In his final State of the Union address Tuesday night, President Barack Obama rebutted critics who might doubt his commitment to punishing terrorists.
"ISIL will learn the same lessons as terrorists before them," Obama said, using another name for the Islamic State.
"If you doubt America's commitment -- or mine -- to see that justice is done, ask Osama bin Laden," Obama continued. "Ask the leader of al Qaeda in Yemen, who was taken out last year, or the perpetrator of the Benghazi attacks, who sits in a prison cell. When you come after Americans, we go after you. It may take time, but we have long memories, and our reach has no limit."
Obama has bragged about killing bin Laden before -- and in similar terms. "Ask Osama bin Laden and the 22 out of 30 top al Qaeda leaders who have been taken off the field whether I engage in appeasement," he said at a press conference in December 2011:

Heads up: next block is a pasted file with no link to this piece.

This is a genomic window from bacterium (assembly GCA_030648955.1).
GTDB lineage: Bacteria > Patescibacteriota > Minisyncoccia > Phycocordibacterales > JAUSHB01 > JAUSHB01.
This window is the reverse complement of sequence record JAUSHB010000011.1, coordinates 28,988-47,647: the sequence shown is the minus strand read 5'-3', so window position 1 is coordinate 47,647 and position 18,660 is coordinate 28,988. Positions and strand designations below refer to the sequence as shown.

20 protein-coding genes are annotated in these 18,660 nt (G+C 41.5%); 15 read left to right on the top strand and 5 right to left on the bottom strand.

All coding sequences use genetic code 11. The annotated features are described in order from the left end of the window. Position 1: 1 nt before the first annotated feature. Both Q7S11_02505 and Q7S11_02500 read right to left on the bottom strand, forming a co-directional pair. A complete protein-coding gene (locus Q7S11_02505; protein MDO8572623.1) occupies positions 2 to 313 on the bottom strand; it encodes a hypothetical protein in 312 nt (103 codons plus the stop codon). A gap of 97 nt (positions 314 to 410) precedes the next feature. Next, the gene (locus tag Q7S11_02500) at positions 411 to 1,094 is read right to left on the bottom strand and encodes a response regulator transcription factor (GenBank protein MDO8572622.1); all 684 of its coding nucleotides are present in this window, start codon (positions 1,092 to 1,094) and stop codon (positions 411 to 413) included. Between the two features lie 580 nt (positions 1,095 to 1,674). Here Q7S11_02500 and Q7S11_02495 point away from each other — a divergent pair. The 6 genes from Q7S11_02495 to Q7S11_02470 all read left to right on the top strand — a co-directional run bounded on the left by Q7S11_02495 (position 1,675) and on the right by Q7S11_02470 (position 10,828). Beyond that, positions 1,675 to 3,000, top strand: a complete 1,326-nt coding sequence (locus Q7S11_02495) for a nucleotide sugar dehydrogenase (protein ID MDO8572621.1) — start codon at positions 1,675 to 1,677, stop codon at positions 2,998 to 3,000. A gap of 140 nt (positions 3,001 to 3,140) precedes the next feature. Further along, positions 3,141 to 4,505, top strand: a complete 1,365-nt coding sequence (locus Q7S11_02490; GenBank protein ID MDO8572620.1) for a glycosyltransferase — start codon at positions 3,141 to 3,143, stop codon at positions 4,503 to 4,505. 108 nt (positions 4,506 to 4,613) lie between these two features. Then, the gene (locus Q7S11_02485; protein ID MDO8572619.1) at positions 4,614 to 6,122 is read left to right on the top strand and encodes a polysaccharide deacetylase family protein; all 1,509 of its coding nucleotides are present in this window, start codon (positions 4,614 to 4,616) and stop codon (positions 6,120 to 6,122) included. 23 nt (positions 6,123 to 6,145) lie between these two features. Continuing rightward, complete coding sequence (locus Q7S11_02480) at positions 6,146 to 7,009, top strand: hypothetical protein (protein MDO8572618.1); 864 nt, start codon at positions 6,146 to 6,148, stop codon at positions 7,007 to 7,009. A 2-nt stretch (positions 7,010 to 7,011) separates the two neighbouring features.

Obama is right to note that he has killed many suspected terrorists. But independent investigations by human rights groups and journalists have found that the U.S. doesn't always know who will die in its drone strikes. Here's one example: In 2011, Abdulrahman Al-Awlaki, the 16-year-old American son of an Anwar Al-Awlaki, the American-born Al Qaeda propagandist, was killed in a drone strike in Yemen. The administration has told reporters that Abdulrahman was not a target of the strike. The president's targeted killing policy is more complicated than the sound bites might imply.
Read the full text of Obama's last State of the Union address here.